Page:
Referring now to FIGS. 2a and 2b, a portion of a MR read/inductive write magnetic head 30 is shown in transducing relationship with a rotating magnetic recording disk 32 such that the head air bearing surface 45 (ABS) is disposed in facing relationship with and slightly above the disk recording surface. Generally, such a head 30 includes an MR read assembly and an inductive write assembly formed adjacent one another on a substrate surface. The substrate surface is typically the vertical surface forming the trailing end of the slider 13 (as shown in FIG. 1) carrying the magnetic head. The MR read assembly comprises a MR sensing element 35 fabricated of a ferromagnetic material, such as a nickel-iron (NiFe) alloy, for example, which is enclosed by first and second magnetic shield elements 33 and 37, respectively. The MR sensing element can comprise a single layer of NiFe, commonly referred to as Permalloy. More typically, the MR sensing element will comprise a multilayer magnetic structure, including magnetic bias layers, of the type described in U.S. Pat. No. 4,785,366 or of the type described in U.S. Pat. No. 5,206,590, utilizing the giant MR effect. The shield elements 33 and 37 are generally made of a highly permeable magnetic material, such as Permalloy or Sendust, a trialloy of aluminum-silicon-iron. The magnetic shield elements 33 and 37 minimize or eliminate magnetic interferences from affecting the MR element 35 and thereby producing extraneous electrical pulses. Conductive leads (as shown in FIG. 4a), generally copper (Cu) or other suitable conductive material, attached electrically at the end portions of the MR element 35 couple the MR element to external circuitry to provide a means for sensing the resistance of the MR element.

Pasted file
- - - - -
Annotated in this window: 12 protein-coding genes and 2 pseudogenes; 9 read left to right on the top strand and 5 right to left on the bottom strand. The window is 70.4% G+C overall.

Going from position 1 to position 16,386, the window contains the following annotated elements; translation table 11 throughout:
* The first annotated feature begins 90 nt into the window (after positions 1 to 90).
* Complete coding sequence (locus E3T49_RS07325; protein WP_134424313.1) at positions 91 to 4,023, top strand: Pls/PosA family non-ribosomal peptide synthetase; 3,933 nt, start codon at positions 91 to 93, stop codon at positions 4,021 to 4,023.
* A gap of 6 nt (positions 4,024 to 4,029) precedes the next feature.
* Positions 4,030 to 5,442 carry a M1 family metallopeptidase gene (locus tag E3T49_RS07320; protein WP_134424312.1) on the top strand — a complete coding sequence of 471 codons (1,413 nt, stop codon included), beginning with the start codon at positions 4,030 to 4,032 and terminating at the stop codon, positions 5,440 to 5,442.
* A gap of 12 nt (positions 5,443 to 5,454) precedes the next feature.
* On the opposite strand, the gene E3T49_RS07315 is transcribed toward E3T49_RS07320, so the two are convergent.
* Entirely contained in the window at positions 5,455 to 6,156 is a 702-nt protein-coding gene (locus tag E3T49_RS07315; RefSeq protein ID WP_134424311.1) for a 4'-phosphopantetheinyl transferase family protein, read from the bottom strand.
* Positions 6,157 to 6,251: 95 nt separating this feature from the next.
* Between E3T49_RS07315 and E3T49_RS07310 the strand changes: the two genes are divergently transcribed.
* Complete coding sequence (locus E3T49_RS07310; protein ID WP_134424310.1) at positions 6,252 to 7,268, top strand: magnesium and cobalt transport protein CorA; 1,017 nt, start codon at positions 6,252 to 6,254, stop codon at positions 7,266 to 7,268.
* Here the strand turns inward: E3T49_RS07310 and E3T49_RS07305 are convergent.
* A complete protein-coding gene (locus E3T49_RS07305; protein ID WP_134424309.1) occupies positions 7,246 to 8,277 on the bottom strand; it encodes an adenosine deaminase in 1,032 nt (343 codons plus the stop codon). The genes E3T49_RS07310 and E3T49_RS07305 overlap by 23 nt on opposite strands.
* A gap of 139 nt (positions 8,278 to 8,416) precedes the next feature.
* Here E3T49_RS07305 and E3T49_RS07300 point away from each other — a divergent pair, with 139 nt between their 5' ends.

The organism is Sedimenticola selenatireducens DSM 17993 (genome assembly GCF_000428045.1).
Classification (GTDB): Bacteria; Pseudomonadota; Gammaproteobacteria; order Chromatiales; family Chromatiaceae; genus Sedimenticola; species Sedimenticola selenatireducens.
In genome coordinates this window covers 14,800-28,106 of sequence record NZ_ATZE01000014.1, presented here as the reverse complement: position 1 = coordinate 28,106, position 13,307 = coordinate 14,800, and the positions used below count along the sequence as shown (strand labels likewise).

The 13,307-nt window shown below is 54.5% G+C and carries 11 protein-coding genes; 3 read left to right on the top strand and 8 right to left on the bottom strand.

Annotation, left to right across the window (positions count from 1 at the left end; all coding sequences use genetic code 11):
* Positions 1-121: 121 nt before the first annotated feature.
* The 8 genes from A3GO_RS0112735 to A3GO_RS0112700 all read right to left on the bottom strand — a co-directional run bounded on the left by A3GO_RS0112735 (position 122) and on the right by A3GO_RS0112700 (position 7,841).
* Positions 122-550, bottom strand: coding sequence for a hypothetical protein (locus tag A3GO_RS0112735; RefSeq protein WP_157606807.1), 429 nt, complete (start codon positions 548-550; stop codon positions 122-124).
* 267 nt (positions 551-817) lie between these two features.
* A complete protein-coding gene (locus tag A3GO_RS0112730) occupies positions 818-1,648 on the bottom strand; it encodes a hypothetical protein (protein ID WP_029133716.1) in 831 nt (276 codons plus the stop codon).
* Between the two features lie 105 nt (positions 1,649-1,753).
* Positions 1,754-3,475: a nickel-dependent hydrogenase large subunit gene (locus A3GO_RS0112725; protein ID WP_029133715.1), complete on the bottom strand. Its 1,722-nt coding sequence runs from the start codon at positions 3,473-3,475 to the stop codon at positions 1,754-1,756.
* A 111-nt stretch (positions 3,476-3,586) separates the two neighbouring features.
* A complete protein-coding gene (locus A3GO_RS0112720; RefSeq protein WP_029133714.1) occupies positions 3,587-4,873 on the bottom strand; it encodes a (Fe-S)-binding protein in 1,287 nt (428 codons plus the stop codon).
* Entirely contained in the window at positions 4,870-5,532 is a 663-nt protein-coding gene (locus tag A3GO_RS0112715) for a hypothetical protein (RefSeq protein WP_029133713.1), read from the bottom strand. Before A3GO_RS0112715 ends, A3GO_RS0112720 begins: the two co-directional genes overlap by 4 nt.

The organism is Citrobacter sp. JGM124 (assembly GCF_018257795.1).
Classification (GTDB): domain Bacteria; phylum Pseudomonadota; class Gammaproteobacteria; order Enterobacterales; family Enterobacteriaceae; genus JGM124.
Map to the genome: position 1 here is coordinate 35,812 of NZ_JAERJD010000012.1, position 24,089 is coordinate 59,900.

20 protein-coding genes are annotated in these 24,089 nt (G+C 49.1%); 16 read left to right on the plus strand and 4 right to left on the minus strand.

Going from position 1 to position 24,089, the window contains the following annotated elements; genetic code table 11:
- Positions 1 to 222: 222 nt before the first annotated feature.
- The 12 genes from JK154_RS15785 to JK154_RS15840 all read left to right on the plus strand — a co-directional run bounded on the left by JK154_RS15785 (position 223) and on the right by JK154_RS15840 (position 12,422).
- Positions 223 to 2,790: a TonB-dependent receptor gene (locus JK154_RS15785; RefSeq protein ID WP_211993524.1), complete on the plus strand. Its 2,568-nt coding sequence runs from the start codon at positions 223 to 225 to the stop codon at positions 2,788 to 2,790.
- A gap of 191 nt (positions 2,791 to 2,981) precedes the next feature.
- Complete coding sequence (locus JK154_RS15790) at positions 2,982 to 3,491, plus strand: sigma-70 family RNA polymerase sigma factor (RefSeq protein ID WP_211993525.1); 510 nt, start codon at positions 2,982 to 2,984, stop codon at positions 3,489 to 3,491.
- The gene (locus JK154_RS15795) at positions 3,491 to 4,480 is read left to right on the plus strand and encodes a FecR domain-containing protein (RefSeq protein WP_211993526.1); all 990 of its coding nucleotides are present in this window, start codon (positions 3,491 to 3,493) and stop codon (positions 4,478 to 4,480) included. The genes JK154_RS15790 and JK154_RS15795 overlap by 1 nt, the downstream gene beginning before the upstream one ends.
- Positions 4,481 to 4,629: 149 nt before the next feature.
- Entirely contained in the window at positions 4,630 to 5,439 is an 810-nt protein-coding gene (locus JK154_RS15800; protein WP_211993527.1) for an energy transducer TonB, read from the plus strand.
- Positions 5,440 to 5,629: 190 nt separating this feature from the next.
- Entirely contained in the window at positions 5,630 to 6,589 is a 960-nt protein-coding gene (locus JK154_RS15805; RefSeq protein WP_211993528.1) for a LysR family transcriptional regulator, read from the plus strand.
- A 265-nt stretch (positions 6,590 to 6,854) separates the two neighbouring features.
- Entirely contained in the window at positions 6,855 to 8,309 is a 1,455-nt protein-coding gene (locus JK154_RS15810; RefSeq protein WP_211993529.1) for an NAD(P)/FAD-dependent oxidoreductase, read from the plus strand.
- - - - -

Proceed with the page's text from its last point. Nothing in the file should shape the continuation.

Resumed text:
The MR read assembly is formed by vacuum deposition techniques, such as sputter deposition, for example, on the substrate 31. The various elements of the MR assembly are surrounded and insulated from each other by layers 42 of insulating material, such as silicon dioxide or aluminum oxide, for example.